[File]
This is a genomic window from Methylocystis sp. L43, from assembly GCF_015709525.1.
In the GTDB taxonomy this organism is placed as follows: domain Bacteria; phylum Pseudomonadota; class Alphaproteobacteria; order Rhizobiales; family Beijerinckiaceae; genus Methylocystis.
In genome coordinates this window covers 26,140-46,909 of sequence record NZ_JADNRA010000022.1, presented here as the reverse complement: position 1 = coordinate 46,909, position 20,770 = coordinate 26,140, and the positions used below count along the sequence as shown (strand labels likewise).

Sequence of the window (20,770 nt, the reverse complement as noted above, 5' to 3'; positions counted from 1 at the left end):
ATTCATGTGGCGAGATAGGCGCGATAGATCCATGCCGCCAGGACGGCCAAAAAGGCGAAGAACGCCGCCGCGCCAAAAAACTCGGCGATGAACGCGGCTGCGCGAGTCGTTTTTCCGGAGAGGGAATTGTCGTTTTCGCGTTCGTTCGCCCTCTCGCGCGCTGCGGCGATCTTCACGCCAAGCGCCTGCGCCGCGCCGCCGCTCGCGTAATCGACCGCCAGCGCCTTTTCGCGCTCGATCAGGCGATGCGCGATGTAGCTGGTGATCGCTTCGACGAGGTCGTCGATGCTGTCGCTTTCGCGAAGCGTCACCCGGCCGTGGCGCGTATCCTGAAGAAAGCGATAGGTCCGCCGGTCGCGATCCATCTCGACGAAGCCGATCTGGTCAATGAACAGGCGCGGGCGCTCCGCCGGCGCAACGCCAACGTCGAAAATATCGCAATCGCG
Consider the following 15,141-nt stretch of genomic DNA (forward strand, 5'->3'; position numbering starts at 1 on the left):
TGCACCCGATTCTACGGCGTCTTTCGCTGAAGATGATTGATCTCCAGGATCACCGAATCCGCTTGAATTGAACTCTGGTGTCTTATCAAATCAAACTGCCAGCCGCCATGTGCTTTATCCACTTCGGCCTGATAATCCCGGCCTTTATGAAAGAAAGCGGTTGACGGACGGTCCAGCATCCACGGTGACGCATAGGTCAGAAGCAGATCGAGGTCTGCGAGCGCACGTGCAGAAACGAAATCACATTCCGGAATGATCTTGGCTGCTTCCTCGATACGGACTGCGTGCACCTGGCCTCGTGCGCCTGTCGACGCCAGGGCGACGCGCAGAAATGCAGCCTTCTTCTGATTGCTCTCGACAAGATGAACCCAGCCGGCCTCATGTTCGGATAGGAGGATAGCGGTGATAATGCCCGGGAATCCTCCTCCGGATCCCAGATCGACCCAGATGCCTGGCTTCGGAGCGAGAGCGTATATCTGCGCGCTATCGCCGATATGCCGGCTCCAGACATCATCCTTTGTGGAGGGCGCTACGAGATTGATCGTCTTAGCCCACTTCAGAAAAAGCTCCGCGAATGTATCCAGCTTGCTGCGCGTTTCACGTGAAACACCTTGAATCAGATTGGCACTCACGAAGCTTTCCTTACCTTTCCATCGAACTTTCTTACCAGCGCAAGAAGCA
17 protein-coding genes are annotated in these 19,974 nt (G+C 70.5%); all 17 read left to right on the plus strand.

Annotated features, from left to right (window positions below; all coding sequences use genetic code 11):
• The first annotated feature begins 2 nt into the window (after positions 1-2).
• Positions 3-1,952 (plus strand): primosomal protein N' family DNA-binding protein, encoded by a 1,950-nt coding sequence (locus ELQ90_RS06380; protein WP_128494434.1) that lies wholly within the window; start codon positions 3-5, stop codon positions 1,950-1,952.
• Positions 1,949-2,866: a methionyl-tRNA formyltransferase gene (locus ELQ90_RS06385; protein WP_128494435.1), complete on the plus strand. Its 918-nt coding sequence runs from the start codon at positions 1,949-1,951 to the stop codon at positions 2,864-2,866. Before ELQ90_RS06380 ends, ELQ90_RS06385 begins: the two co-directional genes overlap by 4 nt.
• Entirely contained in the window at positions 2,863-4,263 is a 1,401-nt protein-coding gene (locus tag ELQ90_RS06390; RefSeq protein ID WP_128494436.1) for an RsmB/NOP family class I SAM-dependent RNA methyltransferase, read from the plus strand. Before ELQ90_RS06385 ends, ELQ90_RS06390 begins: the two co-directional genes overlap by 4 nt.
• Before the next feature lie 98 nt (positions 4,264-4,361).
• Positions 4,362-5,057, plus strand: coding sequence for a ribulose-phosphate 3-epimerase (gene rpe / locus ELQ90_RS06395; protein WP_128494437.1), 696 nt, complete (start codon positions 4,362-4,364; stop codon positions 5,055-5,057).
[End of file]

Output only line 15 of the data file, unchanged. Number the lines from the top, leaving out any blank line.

• Positions 4,362-5,057, plus strand: coding sequence for a ribulose-phosphate 3-epimerase (gene rpe / locus ELQ90_RS06395; protein WP_128494437.1), 696 nt, complete (start codon positions 4,362-4,364; stop codon positions 5,055-5,057).